Signs, apparently prepared beforehand, were quickly brought out and put on display. They read: “Closed in the Interest of Public Safety,” “Luncheonette Temporarily Closed,” and “We Reserve the Right to Serve the Public As We See Fit.”

Lunch counters in several places were roped off and “No Trespassing” signs were hung....

Mayor W. G. Enloe and City Councilman Paul Hooyer were at the entrance of Walgreen’s Drug Store shortly after the demonstration began. Enloe told a reporter that he had no comment at that time. He later issued a statement in which he said: “It is regrettable that some of our young Negro students would risk endangering Raleigh’s friendly and cooperative race relations by seeking to change a long-standing custom in a manner that is all but destined to fail....”

A heavy red-faced man, arms crossed and a cigar burning in one hand, stood placidly near one of the doors at the downtown Woolworth store. Inside, a conglomeration of people milled about. A coed from one of the Negro colleges started out the door where the man stood. The coed wore a tan sweater and as she went through the door, the man unfolded his arms and raked the burning cigar across the back of her sweater.

“Did you burn it?” the girl asked mildly.

The red-faced man looked back upon the scene in the store, grinning now and arms crossed once more, giving her no answer.

Unnoticed by him, a large portion of the cigar’s fire flicked from the girl’s sweater into the crook of his folded right arm.

A bystander watched as a thin stream of smoke curled from his burning coat sleeve.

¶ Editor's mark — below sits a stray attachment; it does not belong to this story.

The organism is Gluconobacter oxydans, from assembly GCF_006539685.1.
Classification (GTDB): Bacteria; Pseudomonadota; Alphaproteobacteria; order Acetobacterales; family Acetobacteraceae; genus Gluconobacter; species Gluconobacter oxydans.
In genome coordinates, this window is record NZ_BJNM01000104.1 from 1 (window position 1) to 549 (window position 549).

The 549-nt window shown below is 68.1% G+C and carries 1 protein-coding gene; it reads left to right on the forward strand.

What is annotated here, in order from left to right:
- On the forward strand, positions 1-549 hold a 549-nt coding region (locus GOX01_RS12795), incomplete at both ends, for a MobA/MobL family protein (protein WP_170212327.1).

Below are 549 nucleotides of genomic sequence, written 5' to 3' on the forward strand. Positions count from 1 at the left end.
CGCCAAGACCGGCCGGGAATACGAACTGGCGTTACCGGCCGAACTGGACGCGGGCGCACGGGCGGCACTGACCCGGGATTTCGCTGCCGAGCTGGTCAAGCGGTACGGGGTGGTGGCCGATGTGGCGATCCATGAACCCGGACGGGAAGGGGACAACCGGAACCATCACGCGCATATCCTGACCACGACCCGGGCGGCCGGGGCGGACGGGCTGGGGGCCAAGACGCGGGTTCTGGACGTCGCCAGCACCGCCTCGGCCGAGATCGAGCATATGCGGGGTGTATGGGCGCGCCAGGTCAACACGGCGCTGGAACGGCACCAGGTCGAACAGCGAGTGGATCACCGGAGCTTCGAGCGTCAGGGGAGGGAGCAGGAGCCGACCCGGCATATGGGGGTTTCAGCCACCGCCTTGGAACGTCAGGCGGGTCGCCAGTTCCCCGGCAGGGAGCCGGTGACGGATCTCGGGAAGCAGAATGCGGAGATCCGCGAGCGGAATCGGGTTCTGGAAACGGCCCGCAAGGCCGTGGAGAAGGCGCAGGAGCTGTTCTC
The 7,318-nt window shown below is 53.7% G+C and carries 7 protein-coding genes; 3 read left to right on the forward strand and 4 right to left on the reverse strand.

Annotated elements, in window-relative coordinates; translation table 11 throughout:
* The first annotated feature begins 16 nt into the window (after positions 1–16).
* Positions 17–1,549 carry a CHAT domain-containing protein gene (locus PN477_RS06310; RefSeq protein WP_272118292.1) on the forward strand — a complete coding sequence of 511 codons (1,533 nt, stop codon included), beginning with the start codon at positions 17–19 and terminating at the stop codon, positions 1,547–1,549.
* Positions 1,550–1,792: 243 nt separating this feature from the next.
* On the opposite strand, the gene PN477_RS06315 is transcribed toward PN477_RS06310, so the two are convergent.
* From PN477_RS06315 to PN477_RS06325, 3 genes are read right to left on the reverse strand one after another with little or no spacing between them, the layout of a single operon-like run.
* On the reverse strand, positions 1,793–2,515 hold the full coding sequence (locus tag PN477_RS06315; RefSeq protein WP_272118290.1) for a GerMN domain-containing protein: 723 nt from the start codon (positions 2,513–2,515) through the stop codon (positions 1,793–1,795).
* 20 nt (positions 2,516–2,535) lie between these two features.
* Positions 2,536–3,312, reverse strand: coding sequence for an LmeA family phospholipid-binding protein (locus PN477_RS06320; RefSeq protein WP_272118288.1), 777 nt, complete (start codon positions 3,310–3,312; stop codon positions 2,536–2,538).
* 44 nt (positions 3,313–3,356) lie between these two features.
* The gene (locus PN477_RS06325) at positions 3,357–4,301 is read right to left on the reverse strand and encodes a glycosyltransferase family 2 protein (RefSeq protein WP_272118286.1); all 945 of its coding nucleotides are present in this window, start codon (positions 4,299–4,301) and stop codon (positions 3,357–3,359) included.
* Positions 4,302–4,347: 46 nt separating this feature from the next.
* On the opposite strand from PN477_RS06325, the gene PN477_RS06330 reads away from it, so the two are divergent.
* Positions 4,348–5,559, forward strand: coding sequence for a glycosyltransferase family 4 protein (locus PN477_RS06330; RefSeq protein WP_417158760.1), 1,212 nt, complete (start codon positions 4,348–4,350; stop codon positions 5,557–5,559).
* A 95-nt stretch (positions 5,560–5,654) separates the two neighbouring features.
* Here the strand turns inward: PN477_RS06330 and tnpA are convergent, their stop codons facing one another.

The wholesale shutdown of lunch counters, coming at noontime, posed an eating problem for State employees and other downtown workers. Unusually long lines of customers turned up at Ballentine’s and the S&W Cafeteria. -- The News & Observer 2/11/1960

The demonstrations went on for several days. On February 12, the management of Cameron Village, “Raleigh’s big model shopping and apartment center,” had 41 students arrested for trespassing. The following week, two white men were arrested, charged with assault, following an encounter with the students.

One of the white men and a Shaw University student exchanged blows after a protest placard was snatched from a Negro student’s hands....

The first outbreak of physical violence in the eight-day-old demonstration... occurred about 3 p.m.m on Fayetteville Street. An area in front of Eckerd’s Drug Store, Woolworth’s and McLellan’s was crowded with young white men, and some older men who heckled the Negro protests...

Mrs. Elizabeth Miller, who was visiting in Raleigh, told the white crowd, which included boys and girls of school age, that they were wrong in abusing the Negroes.

“You’re going about this in the wrong way,” Mrs. Miller said. “I’m as much a segregationist as you are, but I believe you should meet courtesy with courtesy.” -- The N&O 2/18/1960

See more photos of the 1960 sit-ins.

Test your heart health at Rex, get a free meal at Sweet Tomatoes

Rex Hospital and Sweet Tomatoes have teamed up this month to offer folks a free lunch or dinner when they complete an online assessment for heart disease risks.